In light of the tendency by some propaganda films and anti-Israel speakers to posthumously enlist Martin Luther King, Jr., for their attacks on the Jewish state, it’s worth noting what the civil rights hero actually felt about Israel and its situation.
Those who knew King well have recalled his strong support for Israel, his understanding of the links between Israeli security and peace, and his opposition to anti-Semitism and anti-Zionism.
Rep. John Lewis, in his own right a leader in the civil rights movement, wrote an Op-Ed in 2002 describing King’s “special bond with Israel”:
During his lifetime King witnessed the birth of Israel and the continuing struggle to build a nation. He consistently reiterated his stand on the Israeli-Arab conflict, stating “Israel’s right to exist as a state in security is uncontestable.” It was no accident that King emphasized “security” in his statements on the Middle East.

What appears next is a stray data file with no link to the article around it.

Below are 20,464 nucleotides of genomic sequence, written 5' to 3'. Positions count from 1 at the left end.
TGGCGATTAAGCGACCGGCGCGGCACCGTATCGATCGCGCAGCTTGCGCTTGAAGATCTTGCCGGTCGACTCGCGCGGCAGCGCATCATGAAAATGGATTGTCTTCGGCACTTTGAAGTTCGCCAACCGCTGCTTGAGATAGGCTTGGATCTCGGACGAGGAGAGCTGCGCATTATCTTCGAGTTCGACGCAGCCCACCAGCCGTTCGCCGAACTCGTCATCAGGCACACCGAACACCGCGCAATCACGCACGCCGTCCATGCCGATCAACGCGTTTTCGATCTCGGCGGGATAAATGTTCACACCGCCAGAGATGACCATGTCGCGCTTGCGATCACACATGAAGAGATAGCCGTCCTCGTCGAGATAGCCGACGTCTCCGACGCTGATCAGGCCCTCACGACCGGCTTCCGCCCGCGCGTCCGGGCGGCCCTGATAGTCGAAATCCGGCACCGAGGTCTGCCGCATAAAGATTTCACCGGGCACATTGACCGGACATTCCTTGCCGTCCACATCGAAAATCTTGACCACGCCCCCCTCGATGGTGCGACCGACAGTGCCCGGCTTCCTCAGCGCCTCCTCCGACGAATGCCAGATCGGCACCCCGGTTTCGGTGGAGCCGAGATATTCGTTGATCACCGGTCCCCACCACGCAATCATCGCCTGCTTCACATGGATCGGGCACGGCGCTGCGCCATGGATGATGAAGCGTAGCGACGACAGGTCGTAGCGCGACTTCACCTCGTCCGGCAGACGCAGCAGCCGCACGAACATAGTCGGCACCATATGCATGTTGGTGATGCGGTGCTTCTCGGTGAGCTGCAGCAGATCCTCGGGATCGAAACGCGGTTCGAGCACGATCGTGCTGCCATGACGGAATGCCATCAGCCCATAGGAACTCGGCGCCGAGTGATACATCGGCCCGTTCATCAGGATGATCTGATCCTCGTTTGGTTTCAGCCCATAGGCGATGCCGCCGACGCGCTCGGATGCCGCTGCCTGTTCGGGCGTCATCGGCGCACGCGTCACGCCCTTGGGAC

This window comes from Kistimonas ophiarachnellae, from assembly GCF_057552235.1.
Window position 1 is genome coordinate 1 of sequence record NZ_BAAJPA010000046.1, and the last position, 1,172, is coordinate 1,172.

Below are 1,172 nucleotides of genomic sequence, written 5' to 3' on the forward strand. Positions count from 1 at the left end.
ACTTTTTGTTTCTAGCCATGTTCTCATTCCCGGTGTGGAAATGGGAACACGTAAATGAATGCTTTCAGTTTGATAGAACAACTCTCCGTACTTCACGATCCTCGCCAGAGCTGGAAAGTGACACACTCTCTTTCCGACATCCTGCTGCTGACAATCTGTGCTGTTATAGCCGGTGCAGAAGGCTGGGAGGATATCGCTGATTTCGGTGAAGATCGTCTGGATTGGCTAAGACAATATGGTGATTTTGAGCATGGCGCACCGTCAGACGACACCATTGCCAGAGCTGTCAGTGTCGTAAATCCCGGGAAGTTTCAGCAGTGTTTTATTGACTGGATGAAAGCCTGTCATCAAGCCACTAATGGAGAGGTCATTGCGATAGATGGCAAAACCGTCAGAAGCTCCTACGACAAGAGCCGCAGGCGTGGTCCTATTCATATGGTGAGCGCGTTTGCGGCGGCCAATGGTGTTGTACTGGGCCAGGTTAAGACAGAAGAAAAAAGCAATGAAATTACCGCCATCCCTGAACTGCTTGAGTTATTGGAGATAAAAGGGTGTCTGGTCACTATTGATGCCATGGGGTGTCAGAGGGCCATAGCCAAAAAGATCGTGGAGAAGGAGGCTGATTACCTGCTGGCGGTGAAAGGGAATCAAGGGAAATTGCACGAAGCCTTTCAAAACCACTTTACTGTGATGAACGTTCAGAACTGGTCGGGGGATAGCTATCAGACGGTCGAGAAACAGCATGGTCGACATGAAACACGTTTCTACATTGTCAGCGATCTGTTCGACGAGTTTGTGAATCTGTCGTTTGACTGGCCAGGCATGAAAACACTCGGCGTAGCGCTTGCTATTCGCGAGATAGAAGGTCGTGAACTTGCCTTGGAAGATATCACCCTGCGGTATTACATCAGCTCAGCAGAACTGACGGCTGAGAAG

On March 25, 1968, less than two weeks before his tragic death, he spoke out with clarity and directness stating, “peace for Israel means security, and we must stand with all our might to protect its right to exist, its territorial integrity. I see Israel as one of the great outposts of democracy in the world, and a marvelous example of what can be done, how desert land can be transformed into an oasis of brotherhood and democracy. Peace for Israel means security and that security must be a reality.”
During the recent U.N. Conference on Racism held in Durban, South Africa, we were all shocked by the attacks on Jews, Israel and Zionism. The United States of America stood up against these vicious attacks.
Once again, the words of King ran through my memory, “I solemnly pledge to do my utmost to uphold the fair name of the Jews — because bigotry in any form is an affront to us all.”
The Op-Ed also pointed out that King was clearly against against attacks on Zionists. Lewis wrote that “During an appearance at Harvard University shortly before his death, a student stood up and asked King to address himself to the issue of Zionism. The question was clearly hostile. King responded, ‘When people criticize Zionists they mean Jews, you are talking anti-Semitism.'” (This is not to be confused with a widely circulated hoax letter said to be written by King.)